...During this time Ratushinskaya and Gerashchenko had the first of three meetings with Robert Gillette, then Moscow correspondent for the Los Angeles Times...
...In two years at Barashevo, Ratushinskaya served a total of 138 days in shizo...
...cember...
...She asked me to follow them as they approached the square about a fifteen-minute walk through spitting snow and to let friends know if they were arrested...
...In 1979 Irina Ratushinskaya had married Igor Gerashchenko and the two moved to Kiev...
...Upon their release they arranged to meet Gillette...
...It's a family trait of Russian poets/To be shot at, like banners," Ratushinskaya once wrote...
...During this procedure Ratushinskaya was knocked unconscious and then thrown into a windowless cell in the psychiatric ward of the infirmary...
...1976 was an important year in some of the usual ways for a young woman: Ratushinskaya graduated with a degree in physics from the University of Odessa, and began work as a physics teacher, eventually securing a good position at the Odessa Teachers' Training Institute...
...Such events in the past call for caution on the part of human-rights advocates today...
...Members of the Christian and literary communities following her case were stunned by the Soviets' change of heart...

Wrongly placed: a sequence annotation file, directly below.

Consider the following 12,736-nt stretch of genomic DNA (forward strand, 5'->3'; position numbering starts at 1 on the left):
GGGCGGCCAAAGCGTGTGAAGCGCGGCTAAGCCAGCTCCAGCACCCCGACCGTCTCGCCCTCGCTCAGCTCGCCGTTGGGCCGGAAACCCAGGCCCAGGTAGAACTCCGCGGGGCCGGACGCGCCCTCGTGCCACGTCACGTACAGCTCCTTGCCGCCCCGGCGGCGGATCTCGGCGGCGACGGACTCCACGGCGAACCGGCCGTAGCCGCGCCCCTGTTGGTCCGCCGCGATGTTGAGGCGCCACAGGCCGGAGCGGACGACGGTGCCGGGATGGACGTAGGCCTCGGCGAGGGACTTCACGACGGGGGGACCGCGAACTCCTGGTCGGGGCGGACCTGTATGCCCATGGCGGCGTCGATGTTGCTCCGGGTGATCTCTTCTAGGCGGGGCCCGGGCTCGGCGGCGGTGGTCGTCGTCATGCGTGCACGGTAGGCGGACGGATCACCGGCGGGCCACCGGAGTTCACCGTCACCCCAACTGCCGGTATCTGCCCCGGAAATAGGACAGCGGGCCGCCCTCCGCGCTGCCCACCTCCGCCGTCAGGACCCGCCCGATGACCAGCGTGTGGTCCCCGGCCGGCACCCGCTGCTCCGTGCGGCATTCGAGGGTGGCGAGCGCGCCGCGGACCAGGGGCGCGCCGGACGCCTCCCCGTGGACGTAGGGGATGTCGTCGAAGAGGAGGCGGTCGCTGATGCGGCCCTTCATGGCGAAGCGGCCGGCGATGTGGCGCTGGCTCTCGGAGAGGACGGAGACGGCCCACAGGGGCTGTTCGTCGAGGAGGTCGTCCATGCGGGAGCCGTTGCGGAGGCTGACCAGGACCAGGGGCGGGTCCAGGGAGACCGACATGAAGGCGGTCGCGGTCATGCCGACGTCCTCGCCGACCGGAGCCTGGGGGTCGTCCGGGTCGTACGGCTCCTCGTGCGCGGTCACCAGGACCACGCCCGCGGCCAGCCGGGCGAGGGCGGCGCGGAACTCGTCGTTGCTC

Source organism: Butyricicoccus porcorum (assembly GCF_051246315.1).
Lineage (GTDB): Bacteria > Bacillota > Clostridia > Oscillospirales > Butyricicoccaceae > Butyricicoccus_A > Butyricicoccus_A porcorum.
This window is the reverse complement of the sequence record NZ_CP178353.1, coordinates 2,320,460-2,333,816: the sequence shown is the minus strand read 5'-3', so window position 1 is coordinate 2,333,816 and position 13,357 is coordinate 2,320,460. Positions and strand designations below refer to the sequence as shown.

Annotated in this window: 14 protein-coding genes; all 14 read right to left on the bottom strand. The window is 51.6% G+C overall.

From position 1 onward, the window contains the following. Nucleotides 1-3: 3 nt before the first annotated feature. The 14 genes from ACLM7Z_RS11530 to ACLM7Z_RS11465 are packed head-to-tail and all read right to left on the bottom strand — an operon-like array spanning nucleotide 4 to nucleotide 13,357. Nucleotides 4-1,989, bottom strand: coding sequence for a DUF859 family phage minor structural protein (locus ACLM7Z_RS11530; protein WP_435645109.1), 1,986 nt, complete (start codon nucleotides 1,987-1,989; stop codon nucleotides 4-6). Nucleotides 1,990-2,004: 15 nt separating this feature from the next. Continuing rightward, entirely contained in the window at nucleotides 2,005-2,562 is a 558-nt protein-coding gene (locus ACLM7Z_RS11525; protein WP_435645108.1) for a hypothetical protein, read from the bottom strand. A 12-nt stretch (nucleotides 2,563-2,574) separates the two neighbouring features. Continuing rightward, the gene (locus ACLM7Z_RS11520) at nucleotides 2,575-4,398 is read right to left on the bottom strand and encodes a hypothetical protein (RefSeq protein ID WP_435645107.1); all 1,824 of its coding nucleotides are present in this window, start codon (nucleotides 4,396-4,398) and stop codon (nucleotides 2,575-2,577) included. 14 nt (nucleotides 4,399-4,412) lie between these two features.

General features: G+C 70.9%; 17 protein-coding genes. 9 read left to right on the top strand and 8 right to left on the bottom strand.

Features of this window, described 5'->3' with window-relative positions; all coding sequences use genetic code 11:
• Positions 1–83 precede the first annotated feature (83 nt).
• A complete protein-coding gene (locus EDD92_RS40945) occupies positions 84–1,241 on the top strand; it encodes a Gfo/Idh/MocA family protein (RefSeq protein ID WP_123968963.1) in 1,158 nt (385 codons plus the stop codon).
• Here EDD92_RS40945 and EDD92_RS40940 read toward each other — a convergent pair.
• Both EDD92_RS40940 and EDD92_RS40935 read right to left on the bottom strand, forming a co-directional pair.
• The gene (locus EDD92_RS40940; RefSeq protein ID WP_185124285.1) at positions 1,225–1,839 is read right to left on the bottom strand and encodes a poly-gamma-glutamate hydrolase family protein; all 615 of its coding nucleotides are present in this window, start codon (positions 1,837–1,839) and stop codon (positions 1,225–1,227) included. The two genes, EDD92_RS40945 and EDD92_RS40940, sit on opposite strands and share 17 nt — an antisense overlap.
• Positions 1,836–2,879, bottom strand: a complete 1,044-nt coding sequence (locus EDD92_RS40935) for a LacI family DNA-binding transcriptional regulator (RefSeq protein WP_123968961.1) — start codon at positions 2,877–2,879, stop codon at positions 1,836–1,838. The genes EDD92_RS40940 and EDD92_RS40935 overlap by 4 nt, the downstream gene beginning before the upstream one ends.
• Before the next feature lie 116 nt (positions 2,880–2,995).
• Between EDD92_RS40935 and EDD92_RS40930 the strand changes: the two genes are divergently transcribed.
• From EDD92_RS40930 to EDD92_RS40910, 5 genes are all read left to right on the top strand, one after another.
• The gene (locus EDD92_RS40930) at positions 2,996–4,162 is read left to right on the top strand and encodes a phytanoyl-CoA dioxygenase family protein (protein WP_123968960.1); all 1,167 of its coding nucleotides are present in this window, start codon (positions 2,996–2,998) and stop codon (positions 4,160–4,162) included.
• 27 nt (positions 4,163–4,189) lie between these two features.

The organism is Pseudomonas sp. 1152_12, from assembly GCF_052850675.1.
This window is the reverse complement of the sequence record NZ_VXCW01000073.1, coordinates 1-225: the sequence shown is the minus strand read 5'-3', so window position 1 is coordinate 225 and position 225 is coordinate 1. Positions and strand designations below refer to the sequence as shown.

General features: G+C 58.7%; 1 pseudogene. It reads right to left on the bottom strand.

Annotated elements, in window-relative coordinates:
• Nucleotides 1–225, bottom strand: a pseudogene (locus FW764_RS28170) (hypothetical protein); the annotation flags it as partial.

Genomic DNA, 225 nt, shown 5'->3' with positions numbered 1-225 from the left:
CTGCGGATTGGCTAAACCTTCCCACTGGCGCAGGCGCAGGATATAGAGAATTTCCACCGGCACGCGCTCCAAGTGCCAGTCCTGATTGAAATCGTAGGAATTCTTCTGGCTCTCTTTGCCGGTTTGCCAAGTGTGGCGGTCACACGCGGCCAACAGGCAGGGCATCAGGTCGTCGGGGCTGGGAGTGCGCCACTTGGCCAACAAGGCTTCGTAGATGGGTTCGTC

...After waiting in the park for forty minutes, Gillette could only conclude they had been arrested...
...In a poem from Barashevo, dedicated to two of her fellow prisoners, Ratushinskaya wrote movingly of their sacrifices, and of her obligation to be a witness: I will travel through the land With my retinue of guards, I will study the eyes of human suffering, I will see what no one has seen But will I be able to describe it...
...Irina Ratushinskaya first'garnered international attention when news of her arrest and sentence reached the West...
...Gerashchenko later learned that the jobs were a set-up...
...Ratushinskaya was arrested again on September 17, 1982, while she and her husband were working as farm laborers during the apple harvest outside Kiev...
...In our pride go on, punish us Not bending our knee . . . Don't admit us to the final paradise, Only save from corruption What to us alone is law and honor, That we may grow by our breathing And say our verses out loud Tnough we dare not say our names...
...As Ratushinskaya comments in an autobiographical essay, "My Homeland": "My relatives kept grandfather and grandmother from teaching me the Polish language...
...All these methods failing to rehabilitate her, Ratushinskaya was sent in July 1986 to the KGB prison in Kiev for a period of "re-education...
...Little wonder then that her release from this prison on the eve of the Reykjavik summit was greeted with amazement...
...It was a dream from which I was reluctant to awake for it seemed to promise that I would one day meet this 110: Commonweal brave young woman, and we would walk together as friends, as sisters...
...They had managed to evade surveillance at the train station in Kiev and had come to Moscow for the sole purpose of standing for an hour or so in the bitter cold by the statue of Russia's most revered poet...

Vol. 114 • February 1987 • No. 4